Foreclosures have hit tens of thousands of Americans, and one can imagine the financial stress and devastation that causes a family. The foreclosure event and its aftershocks can implode a family, resulting in divorce and separating children from parents. As if a foreclosure isn’t bad enough, there is another threat that looms after the foreclosure. Homeowner Associations around the country are hiring attorneys and collection agencies to threaten the foreclosed homeowners after the foreclosures. Here is a quote from an attorney’s letter to an elderly woman who lost her home to foreclosure and has suffered from cancer and poverty:
We are a collection firm for Sabre Springs Neighborhood Homeowners Association. Your maintenance assessment debt has been referred to us for collection. We understand your property was foreclosed on [date], however, you are personally responsible for all association assessments up to the date of the Trustee’s Deed Upon Sale is recorded [a good writer the attorney is not]. As such, the amount due includes our charge for reviewing the documents, processing the paperwork, skip tracing costs and sending you this letter. . . .
If we do not receive payment or a written response disputing the validity of this obligation within thirty (30) days of the date of this letter, we will assume that you agree the amount set forth above is correct. In addition, it will also be assumed that you do not want a payment plan and that you simply are not going to pay, therefore, we will begin legal action on the thirty-first day following this letter.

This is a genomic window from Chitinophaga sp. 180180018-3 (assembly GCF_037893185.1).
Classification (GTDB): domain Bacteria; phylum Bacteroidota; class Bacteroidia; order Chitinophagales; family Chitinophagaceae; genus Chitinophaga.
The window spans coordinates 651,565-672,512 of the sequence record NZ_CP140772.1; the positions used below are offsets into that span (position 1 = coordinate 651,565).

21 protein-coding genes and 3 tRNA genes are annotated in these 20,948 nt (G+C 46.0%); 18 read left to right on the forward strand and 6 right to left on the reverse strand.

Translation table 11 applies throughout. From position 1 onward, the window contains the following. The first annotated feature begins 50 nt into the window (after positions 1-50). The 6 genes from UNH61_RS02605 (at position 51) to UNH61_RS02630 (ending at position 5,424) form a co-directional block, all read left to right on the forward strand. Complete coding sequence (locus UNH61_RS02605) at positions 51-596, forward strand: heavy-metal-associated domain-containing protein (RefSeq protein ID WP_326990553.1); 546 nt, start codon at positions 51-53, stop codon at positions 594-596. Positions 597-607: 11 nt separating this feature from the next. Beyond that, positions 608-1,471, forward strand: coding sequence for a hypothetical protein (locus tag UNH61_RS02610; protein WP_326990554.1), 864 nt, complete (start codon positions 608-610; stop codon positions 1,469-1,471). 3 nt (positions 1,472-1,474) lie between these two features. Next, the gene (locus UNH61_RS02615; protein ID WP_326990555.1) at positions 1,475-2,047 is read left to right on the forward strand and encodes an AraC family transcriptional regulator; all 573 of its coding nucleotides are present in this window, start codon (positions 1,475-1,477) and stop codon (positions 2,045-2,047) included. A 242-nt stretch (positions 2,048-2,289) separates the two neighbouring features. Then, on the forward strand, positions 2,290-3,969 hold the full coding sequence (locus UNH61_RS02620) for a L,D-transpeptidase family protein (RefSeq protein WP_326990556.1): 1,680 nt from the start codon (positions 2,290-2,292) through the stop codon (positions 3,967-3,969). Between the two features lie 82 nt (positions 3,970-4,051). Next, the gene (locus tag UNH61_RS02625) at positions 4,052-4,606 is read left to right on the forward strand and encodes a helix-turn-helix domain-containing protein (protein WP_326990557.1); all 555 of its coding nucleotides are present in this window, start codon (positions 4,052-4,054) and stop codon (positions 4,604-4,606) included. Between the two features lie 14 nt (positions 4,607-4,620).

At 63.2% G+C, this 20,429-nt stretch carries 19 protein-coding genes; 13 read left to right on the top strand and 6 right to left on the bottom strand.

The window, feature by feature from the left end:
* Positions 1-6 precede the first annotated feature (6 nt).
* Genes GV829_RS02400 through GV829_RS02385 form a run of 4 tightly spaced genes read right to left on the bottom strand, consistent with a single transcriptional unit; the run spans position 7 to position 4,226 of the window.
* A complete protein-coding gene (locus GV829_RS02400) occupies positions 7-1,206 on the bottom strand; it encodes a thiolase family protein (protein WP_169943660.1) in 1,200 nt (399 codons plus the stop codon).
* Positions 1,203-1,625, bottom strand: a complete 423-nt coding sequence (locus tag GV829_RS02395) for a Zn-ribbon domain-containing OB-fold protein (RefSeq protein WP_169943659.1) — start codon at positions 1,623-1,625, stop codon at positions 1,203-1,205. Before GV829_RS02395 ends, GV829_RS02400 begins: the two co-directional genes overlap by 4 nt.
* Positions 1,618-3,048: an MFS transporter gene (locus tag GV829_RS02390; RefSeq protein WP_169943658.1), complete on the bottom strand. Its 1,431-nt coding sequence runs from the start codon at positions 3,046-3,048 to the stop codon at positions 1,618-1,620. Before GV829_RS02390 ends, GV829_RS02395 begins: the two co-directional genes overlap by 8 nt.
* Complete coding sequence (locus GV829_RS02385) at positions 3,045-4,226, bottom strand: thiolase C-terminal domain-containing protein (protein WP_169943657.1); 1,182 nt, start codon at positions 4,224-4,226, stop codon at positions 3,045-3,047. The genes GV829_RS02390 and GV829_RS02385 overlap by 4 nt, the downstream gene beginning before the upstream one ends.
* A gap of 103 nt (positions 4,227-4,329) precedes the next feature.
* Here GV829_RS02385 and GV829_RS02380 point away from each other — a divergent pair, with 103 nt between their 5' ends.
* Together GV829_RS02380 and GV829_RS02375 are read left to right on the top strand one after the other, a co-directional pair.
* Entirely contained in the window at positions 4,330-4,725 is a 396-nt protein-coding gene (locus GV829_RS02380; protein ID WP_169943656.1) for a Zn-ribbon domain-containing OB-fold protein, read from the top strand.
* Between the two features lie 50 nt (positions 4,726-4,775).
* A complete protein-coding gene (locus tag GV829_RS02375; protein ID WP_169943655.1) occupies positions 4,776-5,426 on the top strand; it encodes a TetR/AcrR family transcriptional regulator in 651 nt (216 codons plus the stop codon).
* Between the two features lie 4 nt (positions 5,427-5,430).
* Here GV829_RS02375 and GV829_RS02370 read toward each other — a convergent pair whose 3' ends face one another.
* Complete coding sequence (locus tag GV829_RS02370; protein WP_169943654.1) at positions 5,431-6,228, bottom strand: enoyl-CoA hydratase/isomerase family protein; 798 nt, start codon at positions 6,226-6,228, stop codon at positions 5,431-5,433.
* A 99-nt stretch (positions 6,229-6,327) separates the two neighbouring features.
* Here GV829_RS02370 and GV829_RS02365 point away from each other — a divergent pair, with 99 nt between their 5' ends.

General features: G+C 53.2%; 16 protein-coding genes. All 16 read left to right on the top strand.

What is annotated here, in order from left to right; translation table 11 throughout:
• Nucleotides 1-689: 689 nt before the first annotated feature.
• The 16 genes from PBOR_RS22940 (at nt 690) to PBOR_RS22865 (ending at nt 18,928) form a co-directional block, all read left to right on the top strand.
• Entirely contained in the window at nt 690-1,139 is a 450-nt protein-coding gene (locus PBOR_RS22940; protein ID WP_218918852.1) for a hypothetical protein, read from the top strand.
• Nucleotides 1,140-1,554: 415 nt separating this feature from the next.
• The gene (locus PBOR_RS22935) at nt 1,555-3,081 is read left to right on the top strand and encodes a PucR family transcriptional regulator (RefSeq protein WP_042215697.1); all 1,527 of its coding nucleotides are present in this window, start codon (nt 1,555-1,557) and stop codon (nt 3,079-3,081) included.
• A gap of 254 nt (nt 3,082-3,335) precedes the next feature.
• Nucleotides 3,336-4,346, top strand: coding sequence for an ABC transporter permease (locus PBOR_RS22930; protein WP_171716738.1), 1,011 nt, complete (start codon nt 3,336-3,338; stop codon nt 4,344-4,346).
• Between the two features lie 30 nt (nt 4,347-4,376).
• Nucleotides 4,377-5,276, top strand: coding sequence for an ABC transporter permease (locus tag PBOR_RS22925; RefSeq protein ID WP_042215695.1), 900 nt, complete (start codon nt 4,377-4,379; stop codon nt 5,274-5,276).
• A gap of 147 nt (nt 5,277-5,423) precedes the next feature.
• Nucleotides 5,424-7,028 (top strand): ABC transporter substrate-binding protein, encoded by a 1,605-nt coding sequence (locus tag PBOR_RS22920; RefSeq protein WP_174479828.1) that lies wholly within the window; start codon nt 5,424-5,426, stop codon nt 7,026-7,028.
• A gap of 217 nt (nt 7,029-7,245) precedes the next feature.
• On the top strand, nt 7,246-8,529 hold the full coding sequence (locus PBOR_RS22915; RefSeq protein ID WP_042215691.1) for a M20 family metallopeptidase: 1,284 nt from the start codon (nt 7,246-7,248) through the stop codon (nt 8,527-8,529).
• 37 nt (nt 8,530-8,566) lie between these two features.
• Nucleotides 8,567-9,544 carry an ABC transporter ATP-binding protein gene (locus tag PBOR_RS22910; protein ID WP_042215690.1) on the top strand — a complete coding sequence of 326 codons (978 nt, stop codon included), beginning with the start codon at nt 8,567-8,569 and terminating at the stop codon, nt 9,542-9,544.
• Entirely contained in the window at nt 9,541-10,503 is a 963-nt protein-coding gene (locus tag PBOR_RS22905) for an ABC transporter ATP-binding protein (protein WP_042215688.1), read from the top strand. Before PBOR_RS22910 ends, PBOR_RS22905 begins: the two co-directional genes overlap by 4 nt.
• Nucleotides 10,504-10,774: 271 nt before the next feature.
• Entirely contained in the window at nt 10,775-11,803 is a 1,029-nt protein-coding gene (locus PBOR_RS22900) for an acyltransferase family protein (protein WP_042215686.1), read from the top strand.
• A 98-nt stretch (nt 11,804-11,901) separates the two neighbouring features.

This is the kind of offensive letter that has endeared attorneys to so many people. The attorney who wrote this letter is not a nice person, regardless of what he would say is just doing his job and enforcing a contractual or legal obligation.
The front page news here is not that attorneys can be such unpleasant human beings–it is that homeowners who get foreclosed upon may also be responsible for homeowners association assessments. That’s not a surprise if you think about it. What is a surprise is that the homeowners associations would make a decision to go after foreclosure victims who are themselves struggling to survive. Ninety five percent of these debts are probably uncollectable anyway. My suggestion for the board of directors of homeowner associations is that such debts should be written off, unless the homeowner is wealthy or is otherwise very capable of paying the debt without personally being forced into poverty.
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